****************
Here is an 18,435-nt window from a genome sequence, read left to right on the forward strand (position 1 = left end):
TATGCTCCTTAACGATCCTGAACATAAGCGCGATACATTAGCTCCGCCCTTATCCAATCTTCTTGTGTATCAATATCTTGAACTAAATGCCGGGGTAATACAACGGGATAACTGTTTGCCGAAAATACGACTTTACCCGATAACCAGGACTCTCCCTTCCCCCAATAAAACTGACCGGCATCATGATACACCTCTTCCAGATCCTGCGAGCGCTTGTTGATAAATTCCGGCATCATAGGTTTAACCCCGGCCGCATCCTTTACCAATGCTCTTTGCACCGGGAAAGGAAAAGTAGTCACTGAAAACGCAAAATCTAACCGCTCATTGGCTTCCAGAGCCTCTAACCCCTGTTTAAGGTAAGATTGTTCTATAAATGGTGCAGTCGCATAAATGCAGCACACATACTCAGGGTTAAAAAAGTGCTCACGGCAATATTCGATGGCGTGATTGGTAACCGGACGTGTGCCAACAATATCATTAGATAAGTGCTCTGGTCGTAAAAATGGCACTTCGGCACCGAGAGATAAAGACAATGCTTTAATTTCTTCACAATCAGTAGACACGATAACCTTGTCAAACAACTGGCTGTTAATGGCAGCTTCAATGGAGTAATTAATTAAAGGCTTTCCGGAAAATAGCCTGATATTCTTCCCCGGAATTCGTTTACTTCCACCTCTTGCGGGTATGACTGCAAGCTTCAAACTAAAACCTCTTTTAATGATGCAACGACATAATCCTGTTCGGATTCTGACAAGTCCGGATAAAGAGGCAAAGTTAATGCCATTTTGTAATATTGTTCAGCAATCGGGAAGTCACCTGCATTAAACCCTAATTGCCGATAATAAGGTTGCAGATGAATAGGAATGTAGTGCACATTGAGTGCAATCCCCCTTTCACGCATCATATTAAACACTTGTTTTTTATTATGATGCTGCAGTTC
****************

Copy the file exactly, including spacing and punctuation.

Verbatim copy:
Here is an 18,435-nt window from a genome sequence, read left to right on the forward strand (position 1 = left end):
TATGCTCCTTAACGATCCTGAACATAAGCGCGATACATTAGCTCCGCCCTTATCCAATCTTCTTGTGTATCAATATCTTGAACTAAATGCCGGGGTAATACAACGGGATAACTGTTTGCCGAAAATACGACTTTACCCGATAACCAGGACTCTCCCTTCCCCCAATAAAACTGACCGGCATCATGATACACCTCTTCCAGATCCTGCGAGCGCTTGTTGATAAATTCCGGCATCATAGGTTTAACCCCGGCCGCATCCTTTACCAATGCTCTTTGCACCGGGAAAGGAAAAGTAGTCACTGAAAACGCAAAATCTAACCGCTCATTGGCTTCCAGAGCCTCTAACCCCTGTTTAAGGTAAGATTGTTCTATAAATGGTGCAGTCGCATAAATGCAGCACACATACTCAGGGTTAAAAAAGTGCTCACGGCAATATTCGATGGCGTGATTGGTAACCGGACGTGTGCCAACAATATCATTAGATAAGTGCTCTGGTCGTAAAAATGGCACTTCGGCACCGAGAGATAAAGACAATGCTTTAATTTCTTCACAATCAGTAGACACGATAACCTTGTCAAACAACTGGCTGTTAATGGCAGCTTCAATGGAGTAATTAATTAAAGGCTTTCCGGAAAATAGCCTGATATTCTTCCCCGGAATTCGTTTACTTCCACCTCTTGCGGGTATGACTGCAAGCTTCAAACTAAAACCTCTTTTAATGATGCAACGACATAATCCTGTTCGGATTCTGACAAGTCCGGATAAAGAGGCAAAGTTAATGCCATTTTGTAATATTGTTCAGCAATCGGGAAGTCACCTGCATTAAACCCTAATTGCCGATAATAAGGTTGCAGATGAATAGGAATGTAGTGCACATTGAGTGCAATCCCCCTTTCACGCATCATATTAAACACTTGTTTTTTATTATGATGCTGCAGTTC